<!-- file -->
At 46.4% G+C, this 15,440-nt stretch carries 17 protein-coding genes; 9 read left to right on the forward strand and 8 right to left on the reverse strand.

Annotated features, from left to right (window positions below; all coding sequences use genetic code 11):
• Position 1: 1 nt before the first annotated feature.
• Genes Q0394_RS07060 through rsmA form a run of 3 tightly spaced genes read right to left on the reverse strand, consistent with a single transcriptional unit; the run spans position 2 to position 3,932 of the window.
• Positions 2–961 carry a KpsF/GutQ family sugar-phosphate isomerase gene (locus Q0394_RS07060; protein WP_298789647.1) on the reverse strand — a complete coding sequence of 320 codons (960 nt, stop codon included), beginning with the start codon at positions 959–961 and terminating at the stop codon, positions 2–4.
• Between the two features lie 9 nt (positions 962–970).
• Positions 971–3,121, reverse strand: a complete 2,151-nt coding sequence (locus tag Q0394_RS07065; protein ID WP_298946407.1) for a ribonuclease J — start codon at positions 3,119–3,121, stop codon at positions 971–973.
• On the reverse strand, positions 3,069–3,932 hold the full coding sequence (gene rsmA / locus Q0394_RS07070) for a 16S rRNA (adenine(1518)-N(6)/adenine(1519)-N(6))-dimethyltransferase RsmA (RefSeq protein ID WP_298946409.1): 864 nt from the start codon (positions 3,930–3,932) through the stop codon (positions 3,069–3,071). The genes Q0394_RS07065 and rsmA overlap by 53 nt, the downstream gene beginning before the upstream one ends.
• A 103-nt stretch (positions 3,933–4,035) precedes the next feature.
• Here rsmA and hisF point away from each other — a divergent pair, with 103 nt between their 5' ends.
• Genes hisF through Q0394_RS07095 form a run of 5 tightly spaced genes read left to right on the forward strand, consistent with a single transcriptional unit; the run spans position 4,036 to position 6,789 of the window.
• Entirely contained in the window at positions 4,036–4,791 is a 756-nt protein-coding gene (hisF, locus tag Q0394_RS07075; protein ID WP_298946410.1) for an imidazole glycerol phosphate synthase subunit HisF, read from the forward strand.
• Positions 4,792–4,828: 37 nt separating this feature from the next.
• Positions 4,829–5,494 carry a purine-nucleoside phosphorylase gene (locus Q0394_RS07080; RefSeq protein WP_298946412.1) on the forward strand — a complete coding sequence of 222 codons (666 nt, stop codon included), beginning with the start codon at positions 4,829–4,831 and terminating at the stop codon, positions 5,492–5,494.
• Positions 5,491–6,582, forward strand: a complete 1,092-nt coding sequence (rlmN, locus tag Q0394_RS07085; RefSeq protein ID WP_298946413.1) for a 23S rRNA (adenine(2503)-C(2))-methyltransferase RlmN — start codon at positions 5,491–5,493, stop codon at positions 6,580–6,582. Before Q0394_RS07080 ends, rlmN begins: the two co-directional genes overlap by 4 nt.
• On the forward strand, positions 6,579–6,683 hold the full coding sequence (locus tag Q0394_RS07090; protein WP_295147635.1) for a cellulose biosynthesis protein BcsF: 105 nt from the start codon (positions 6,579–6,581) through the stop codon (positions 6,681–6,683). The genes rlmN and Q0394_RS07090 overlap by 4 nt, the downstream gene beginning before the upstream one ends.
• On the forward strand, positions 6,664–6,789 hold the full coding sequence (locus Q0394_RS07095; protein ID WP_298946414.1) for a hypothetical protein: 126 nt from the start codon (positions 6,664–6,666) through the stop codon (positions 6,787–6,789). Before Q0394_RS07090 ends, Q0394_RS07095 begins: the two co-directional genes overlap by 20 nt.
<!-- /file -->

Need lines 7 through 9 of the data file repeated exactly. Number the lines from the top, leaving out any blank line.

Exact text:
• Positions 971–3,121, reverse strand: a complete 2,151-nt coding sequence (locus tag Q0394_RS07065; protein ID WP_298946407.1) for a ribonuclease J — start codon at positions 3,119–3,121, stop codon at positions 971–973.
• On the reverse strand, positions 3,069–3,932 hold the full coding sequence (gene rsmA / locus Q0394_RS07070) for a 16S rRNA (adenine(1518)-N(6)/adenine(1519)-N(6))-dimethyltransferase RsmA (RefSeq protein ID WP_298946409.1): 864 nt from the start codon (positions 3,930–3,932) through the stop codon (positions 3,069–3,071). The genes Q0394_RS07065 and rsmA overlap by 53 nt, the downstream gene beginning before the upstream one ends.
• A 103-nt stretch (positions 3,933–4,035) precedes the next feature.